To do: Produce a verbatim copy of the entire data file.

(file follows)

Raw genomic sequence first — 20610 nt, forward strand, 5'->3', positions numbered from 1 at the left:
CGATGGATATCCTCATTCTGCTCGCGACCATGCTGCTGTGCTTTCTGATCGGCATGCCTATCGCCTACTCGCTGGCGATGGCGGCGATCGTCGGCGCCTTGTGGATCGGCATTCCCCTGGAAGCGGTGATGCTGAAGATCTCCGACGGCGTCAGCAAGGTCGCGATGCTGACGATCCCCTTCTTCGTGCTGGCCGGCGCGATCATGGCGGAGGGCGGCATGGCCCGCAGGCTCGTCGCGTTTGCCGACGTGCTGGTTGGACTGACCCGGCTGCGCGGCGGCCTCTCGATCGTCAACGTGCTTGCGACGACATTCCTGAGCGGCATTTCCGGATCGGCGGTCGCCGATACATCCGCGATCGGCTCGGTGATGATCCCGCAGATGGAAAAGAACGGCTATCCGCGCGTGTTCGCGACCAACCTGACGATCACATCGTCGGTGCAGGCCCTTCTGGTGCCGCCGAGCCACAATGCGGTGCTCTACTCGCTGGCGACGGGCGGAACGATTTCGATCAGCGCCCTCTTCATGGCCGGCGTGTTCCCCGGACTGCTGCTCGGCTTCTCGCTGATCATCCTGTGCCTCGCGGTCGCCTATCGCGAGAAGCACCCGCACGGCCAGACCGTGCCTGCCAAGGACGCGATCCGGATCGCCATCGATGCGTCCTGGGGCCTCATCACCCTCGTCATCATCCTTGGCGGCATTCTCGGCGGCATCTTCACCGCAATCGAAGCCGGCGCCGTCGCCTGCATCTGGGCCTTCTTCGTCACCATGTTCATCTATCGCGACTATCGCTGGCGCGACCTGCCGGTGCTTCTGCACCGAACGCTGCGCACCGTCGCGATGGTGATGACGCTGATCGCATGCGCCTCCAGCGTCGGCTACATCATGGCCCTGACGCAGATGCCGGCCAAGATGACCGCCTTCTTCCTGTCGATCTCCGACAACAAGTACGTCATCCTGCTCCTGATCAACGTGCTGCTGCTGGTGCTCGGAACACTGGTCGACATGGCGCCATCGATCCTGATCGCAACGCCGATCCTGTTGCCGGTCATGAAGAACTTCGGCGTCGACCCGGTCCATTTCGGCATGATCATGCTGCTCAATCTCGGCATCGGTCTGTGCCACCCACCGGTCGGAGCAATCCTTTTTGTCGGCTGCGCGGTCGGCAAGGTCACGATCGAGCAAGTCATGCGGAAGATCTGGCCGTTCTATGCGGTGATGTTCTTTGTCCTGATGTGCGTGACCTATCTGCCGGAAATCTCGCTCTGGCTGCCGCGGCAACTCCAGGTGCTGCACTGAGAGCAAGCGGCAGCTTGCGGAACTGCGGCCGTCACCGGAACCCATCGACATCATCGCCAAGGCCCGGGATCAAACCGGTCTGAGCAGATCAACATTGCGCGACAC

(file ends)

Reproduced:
Raw genomic sequence first — 20610 nt, forward strand, 5'->3', positions numbered from 1 at the left:
CGATGGATATCCTCATTCTGCTCGCGACCATGCTGCTGTGCTTTCTGATCGGCATGCCTATCGCCTACTCGCTGGCGATGGCGGCGATCGTCGGCGCCTTGTGGATCGGCATTCCCCTGGAAGCGGTGATGCTGAAGATCTCCGACGGCGTCAGCAAGGTCGCGATGCTGACGATCCCCTTCTTCGTGCTGGCCGGCGCGATCATGGCGGAGGGCGGCATGGCCCGCAGGCTCGTCGCGTTTGCCGACGTGCTGGTTGGACTGACCCGGCTGCGCGGCGGCCTCTCGATCGTCAACGTGCTTGCGACGACATTCCTGAGCGGCATTTCCGGATCGGCGGTCGCCGATACATCCGCGATCGGCTCGGTGATGATCCCGCAGATGGAAAAGAACGGCTATCCGCGCGTGTTCGCGACCAACCTGACGATCACATCGTCGGTGCAGGCCCTTCTGGTGCCGCCGAGCCACAATGCGGTGCTCTACTCGCTGGCGACGGGCGGAACGATTTCGATCAGCGCCCTCTTCATGGCCGGCGTGTTCCCCGGACTGCTGCTCGGCTTCTCGCTGATCATCCTGTGCCTCGCGGTCGCCTATCGCGAGAAGCACCCGCACGGCCAGACCGTGCCTGCCAAGGACGCGATCCGGATCGCCATCGATGCGTCCTGGGGCCTCATCACCCTCGTCATCATCCTTGGCGGCATTCTCGGCGGCATCTTCACCGCAATCGAAGCCGGCGCCGTCGCCTGCATCTGGGCCTTCTTCGTCACCATGTTCATCTATCGCGACTATCGCTGGCGCGACCTGCCGGTGCTTCTGCACCGAACGCTGCGCACCGTCGCGATGGTGATGACGCTGATCGCATGCGCCTCCAGCGTCGGCTACATCATGGCCCTGACGCAGATGCCGGCCAAGATGACCGCCTTCTTCCTGTCGATCTCCGACAACAAGTACGTCATCCTGCTCCTGATCAACGTGCTGCTGCTGGTGCTCGGAACACTGGTCGACATGGCGCCATCGATCCTGATCGCAACGCCGATCCTGTTGCCGGTCATGAAGAACTTCGGCGTCGACCCGGTCCATTTCGGCATGATCATGCTGCTCAATCTCGGCATCGGTCTGTGCCACCCACCGGTCGGAGCAATCCTTTTTGTCGGCTGCGCGGTCGGCAAGGTCACGATCGAGCAAGTCATGCGGAAGATCTGGCCGTTCTATGCGGTGATGTTCTTTGTCCTGATGTGCGTGACCTATCTGCCGGAAATCTCGCTCTGGCTGCCGCGGCAACTCCAGGTGCTGCACTGAGAGCAAGCGGCAGCTTGCGGAACTGCGGCCGTCACCGGAACCCATCGACATCATCGCCAAGGCCCGGGATCAAACCGGTCTGAGCAGATCAACATTGCGCGACAC